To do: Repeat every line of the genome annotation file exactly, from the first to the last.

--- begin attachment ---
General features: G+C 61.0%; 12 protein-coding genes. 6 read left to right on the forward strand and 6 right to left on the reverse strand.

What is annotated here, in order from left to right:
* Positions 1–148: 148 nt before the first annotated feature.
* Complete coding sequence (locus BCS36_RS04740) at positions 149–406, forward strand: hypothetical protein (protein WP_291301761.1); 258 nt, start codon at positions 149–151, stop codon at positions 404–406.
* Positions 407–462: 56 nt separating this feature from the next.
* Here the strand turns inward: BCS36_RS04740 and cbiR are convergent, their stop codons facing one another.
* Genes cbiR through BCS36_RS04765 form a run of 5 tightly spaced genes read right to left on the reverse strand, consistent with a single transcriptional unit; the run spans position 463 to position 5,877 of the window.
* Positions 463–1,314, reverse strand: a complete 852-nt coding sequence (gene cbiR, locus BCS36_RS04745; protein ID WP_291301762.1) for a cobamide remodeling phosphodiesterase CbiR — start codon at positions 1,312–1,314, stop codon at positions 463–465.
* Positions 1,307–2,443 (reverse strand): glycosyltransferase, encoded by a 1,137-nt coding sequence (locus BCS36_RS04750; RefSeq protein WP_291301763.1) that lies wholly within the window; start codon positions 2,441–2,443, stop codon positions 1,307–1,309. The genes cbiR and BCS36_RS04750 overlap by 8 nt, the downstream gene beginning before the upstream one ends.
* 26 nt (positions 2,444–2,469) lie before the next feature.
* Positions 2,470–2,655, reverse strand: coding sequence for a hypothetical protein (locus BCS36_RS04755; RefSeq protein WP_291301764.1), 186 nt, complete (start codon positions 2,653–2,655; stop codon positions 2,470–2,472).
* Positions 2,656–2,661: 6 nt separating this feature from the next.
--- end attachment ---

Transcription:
General features: G+C 61.0%; 12 protein-coding genes. 6 read left to right on the forward strand and 6 right to left on the reverse strand.

What is annotated here, in order from left to right:
* Positions 1–148: 148 nt before the first annotated feature.
* Complete coding sequence (locus BCS36_RS04740) at positions 149–406, forward strand: hypothetical protein (protein WP_291301761.1); 258 nt, start codon at positions 149–151, stop codon at positions 404–406.
* Positions 407–462: 56 nt separating this feature from the next.
* Here the strand turns inward: BCS36_RS04740 and cbiR are convergent, their stop codons facing one another.
* Genes cbiR through BCS36_RS04765 form a run of 5 tightly spaced genes read right to left on the reverse strand, consistent with a single transcriptional unit; the run spans position 463 to position 5,877 of the window.
* Positions 463–1,314, reverse strand: a complete 852-nt coding sequence (gene cbiR, locus BCS36_RS04745; protein ID WP_291301762.1) for a cobamide remodeling phosphodiesterase CbiR — start codon at positions 1,312–1,314, stop codon at positions 463–465.
* Positions 1,307–2,443 (reverse strand): glycosyltransferase, encoded by a 1,137-nt coding sequence (locus BCS36_RS04750; RefSeq protein WP_291301763.1) that lies wholly within the window; start codon positions 2,441–2,443, stop codon positions 1,307–1,309. The genes cbiR and BCS36_RS04750 overlap by 8 nt, the downstream gene beginning before the upstream one ends.
* 26 nt (positions 2,444–2,469) lie before the next feature.
* Positions 2,470–2,655, reverse strand: coding sequence for a hypothetical protein (locus BCS36_RS04755; RefSeq protein WP_291301764.1), 186 nt, complete (start codon positions 2,653–2,655; stop codon positions 2,470–2,472).
* Positions 2,656–2,661: 6 nt separating this feature from the next.